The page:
Arrest and Martyrdom




A cablegram from Manila led to Rizal's arrest shortly after the streamer reached the Mediterranean, so he was placed on the returning steamer at Barcelona.

In Singapore, his London friends, led by Dr. Regidor, made an effort to save him by cabling a firm of lawyers there to apply for a writ of habeas corpus, but the steamer flew the Spanish royal flag and was carrying troops so that the court held it was not a merchant ship that would be subject to British law but a war vessel which remained Spanish wherever it was.

Had Dr. Rizal ever been brought before a British court he would have gone free for only in Spain of all nations claiming to be civilized did the charges against him constitute a crime, "carrying on an anti-religious and anti-patriotic campaign of education" (poor propagandas anti-religious y anti patriotic as).

Three times hated England tried to aid him; with the consul general's protest against his imprisonment without trial: when an Englishwomen sought an interview in Madrid with the Queen Regent and on being refused waylaid the Queen's carriage in her drives to cry out, "Justice, madam, for poor Rizal"; and this third time when the greatest safeguard of Anglo-Saxon liberty was invoked in his behalf.

Manila had been frightened by the insurrection and in their fear the authorities blindly resorted to their old policy of trying to strike terror. The jails were crowded, executions were made public demonstrations of patriotism and Poliavieja, an ardent terrorist, superseded the only man, Blanco, who had had the courage to remain calm.

Under these circumstances Rizal was brought to trial before a military court and was even denied the right of counsel, for he was only permitted to choose his advocate from a list of strange young Spanish officers who were untrained in the law. Fortunately one was the brother of his bodyguard on his first return home and this Lieutenant Luis Taviel de Andrade did all intelligence and devotion could do to get a fair trial for the stranger dependent on his chivalry. It took real courage to make such a defense as he did in so unpopular a cause. But the result was never in doubt.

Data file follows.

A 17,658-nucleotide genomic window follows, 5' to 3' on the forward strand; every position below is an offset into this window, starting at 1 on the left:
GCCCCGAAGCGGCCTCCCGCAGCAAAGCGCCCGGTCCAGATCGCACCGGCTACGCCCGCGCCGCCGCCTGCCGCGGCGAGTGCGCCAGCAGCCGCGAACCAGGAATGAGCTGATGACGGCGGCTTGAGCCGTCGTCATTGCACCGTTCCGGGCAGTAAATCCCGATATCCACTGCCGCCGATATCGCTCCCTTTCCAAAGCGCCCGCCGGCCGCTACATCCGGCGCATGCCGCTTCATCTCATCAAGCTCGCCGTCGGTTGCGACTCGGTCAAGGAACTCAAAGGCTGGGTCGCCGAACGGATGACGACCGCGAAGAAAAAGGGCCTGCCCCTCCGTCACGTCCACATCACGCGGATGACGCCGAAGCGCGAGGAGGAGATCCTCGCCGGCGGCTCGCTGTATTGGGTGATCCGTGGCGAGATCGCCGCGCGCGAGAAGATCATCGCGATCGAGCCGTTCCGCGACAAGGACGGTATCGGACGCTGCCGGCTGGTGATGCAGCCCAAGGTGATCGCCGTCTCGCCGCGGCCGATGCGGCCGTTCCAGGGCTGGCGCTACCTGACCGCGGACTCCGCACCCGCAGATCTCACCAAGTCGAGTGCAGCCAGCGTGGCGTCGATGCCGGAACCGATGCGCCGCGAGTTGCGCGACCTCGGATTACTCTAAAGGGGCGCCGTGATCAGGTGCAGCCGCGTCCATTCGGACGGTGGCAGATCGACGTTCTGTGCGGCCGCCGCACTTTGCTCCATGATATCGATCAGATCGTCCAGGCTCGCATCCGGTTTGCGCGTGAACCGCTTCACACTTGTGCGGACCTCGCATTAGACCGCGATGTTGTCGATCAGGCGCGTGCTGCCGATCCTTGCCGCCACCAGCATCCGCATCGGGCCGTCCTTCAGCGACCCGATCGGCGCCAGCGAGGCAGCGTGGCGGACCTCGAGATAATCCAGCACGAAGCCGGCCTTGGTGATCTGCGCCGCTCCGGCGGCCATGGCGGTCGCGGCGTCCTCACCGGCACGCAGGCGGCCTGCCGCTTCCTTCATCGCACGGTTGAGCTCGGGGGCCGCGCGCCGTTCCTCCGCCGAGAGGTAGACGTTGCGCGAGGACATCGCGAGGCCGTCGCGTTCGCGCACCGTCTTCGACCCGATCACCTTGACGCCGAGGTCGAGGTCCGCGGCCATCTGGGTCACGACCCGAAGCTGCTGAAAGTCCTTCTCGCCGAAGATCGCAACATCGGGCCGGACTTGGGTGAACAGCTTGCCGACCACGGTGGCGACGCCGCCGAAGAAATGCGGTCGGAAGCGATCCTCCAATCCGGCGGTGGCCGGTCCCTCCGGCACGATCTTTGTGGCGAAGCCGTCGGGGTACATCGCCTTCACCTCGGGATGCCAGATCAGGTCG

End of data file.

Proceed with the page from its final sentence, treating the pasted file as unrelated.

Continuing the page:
Dr. Rizal was brought back to be shot and the trial was a sorry farce. The charge was that JosÚ Rizal Mercado was the principal organizer and the soul of the insurrection in the Philippines, a founder of societies, newspapers, and books devoted to favoring and making public rebellious and seditious ideas among the people, and the chief of filibusterism in the country.

Witness were examined to give testimony against him only to have evidence of his entire ignorance of the plan made plain and to escape this embarrassment the court said it was not necessary to hear any more testimony, the charges had been sufficiently proven. No mention was made of the unsuccessful attempt to torture Paciano Mercado into admitting that he and his brother knew of the insurrection, though the use of the thumbscrews and hanging him by the arms had taken place in Manila just after Dr. Rizal had sailed for Spain. In those days the Doctor answered very frankly except where others were concerned. The use of symbolic names among his Masonic acquaintances made it possible for him to say in many cases that he did not know any one of such a name. At the other times his memory was made the excuse for not caring to answer, but where it concerned himself there were no subterfuges. The man whose word so sacred to him that he would not take any of the many chances to escape offered during his years in banishment disdained any attempt at deception. He had said that his conscience was clear and in his trial he seemed only anxious that his real position should be understood. In fact he asked permission to address a proclamation to the rebels in the field who had been deceived into insurrection by the fraudulent use of his name, and when the prosecutor read it that zealous official added it as another proof of disloyalty. It urged that they disband now, for they were unfitted for independence and should first educate and fit themselves before they attempted to separate from Spain. There was no cringing or denying of responsibility but neither was there any bravado. Rizal's additions to his defense were as clearly reasoned and dispassionate as though he were debating with a friend and not on trial for his life.

No time was lost neither in convicting him nor in confirming the military court's decision but he was sentenced to be shot on December 30, 1896.